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you did not attend any public place or than usual; however, the next morning Rose ball."

was bright with smiles. “I am going," she By all means, come to our hotel; but do whispered to her conscience, “so the handsome not be astonished to find us departed. We nobleman and I can not meet for three years, leave Paris for Italy in the morning."

before which time he will either have married or “How unfortunate,” cried Lord St. John; forgotten the moss-rose. And I need not tell “I shall return to London then, or else die! Mary, for a lecture would be the result." But will you not give me that rose-bud? Do; you, beautiful Rose, can spare one flower which borrows a shade of loveliness from yourself. A year and a-half of the allotted time had There! Your mother's carriage is announced ! passed; the Spencers were wintering at Rome, I must have the rose; and I swear, when next when an event occurred which caused no little we shall meet, to present you with that very disturbance in the family. Mr. Spencer having flower, or one bright as your lip."

occasion to visit his daughters' private sitting“No-I can't; I won't,” said Rose, pettishly room, where they studied without interruption, covering the flower with her ungloved hand; or amused themselves in seclusion, a voice of "I am so fond of flowers—and you can have some one pleading earnestly in impassioned them from some other."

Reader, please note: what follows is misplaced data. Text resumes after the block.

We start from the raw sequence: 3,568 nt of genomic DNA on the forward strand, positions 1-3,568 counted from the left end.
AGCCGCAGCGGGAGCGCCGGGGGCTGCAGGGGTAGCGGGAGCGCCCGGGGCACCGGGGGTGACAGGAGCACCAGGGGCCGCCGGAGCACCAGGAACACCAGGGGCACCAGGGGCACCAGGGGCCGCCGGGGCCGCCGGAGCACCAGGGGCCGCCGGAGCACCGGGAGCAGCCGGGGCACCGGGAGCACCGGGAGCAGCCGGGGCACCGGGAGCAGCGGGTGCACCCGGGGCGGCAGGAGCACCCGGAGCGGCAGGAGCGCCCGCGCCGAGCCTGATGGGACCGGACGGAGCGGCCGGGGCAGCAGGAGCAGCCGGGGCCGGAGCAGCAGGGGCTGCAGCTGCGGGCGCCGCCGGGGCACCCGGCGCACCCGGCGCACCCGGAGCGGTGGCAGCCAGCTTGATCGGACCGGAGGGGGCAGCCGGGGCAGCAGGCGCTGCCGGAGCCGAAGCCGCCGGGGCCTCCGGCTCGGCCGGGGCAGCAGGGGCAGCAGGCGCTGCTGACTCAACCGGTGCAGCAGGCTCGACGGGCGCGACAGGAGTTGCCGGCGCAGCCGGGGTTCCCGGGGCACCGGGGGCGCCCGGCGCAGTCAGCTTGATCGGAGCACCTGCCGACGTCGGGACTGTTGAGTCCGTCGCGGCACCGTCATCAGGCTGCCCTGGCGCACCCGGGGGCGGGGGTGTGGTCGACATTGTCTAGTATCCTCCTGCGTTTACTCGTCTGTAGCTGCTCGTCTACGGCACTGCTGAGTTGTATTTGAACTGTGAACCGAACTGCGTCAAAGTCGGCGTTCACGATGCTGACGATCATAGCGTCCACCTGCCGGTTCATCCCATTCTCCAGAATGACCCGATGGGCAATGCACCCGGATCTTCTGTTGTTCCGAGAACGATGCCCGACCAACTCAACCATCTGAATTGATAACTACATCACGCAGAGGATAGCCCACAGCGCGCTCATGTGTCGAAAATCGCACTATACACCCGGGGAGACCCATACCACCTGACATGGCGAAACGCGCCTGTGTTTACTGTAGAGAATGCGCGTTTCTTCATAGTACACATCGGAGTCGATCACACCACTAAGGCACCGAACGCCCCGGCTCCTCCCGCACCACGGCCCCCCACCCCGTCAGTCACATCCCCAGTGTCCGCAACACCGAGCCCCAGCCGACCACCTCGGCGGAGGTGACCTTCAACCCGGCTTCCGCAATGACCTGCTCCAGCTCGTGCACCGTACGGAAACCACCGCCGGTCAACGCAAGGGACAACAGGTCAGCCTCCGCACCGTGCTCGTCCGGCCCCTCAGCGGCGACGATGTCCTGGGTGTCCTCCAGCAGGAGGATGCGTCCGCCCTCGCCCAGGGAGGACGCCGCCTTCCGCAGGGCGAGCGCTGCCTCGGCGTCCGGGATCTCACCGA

accents struck him; and as he lingered outside “The Honourable Mrs. Spencer's carriage,” the glass-door in amazement, he became conwas again proclained. Rose saw her mother scious that the young clergyman, Edward Mon. handed in. “Your sister is just taking her tague (he who had been his son's tutor) was place;

; your turn will be soon. The rose, I making a declaration of love to his daughter. entreat, or we part for ever as enemies ! Be One glance convinced him that Mary was no quick-give it to me!" said Lord St. John, as unwilling listener. She sat, her hands clasped Mr. Spencer desired his daughter to follow over her eyes; while the young man stood, half quickly. The rose was detached from the group, leaning over the agitated girl. Mr. Spencer's and held with the glove in her hand, she pre- first notion was to enter and to separate them pared to ascend the steps, and gave her little eternally; but Mary raised her tear-stained face, fingers to Lord St. John for the necessary and the stern man melted into the pa assistance; he closed his with a grasp over Mr. Montague drew the sorrowing Mary them a second, and on opening it, felt she had fondly to him; "Yes, Mary-my long-loved, left flower and glove in his possession. The dearly-prized,” he said aloud, “we must part, door shut, the carriage moved on, a head looked and trust to time for the future. It is on from the window. Lord St. John kissed his this account that I have so delayed my confeshand eagerly; and it was very long ere those sion to you; for how shall we live under the two, who had become so suddenly intimate, met same roof and love only in secret? Yet we were again.

happy, dearest! each felt secure in the other. As Lord St. John turned to seek his party, he Oh! what are words that a tale you have so saw the two friends on each side of him. “Ha! long known must separate us ? Mary, I dare De Valmont; you here?” he said, caressingly. not tell your father our secret; I could not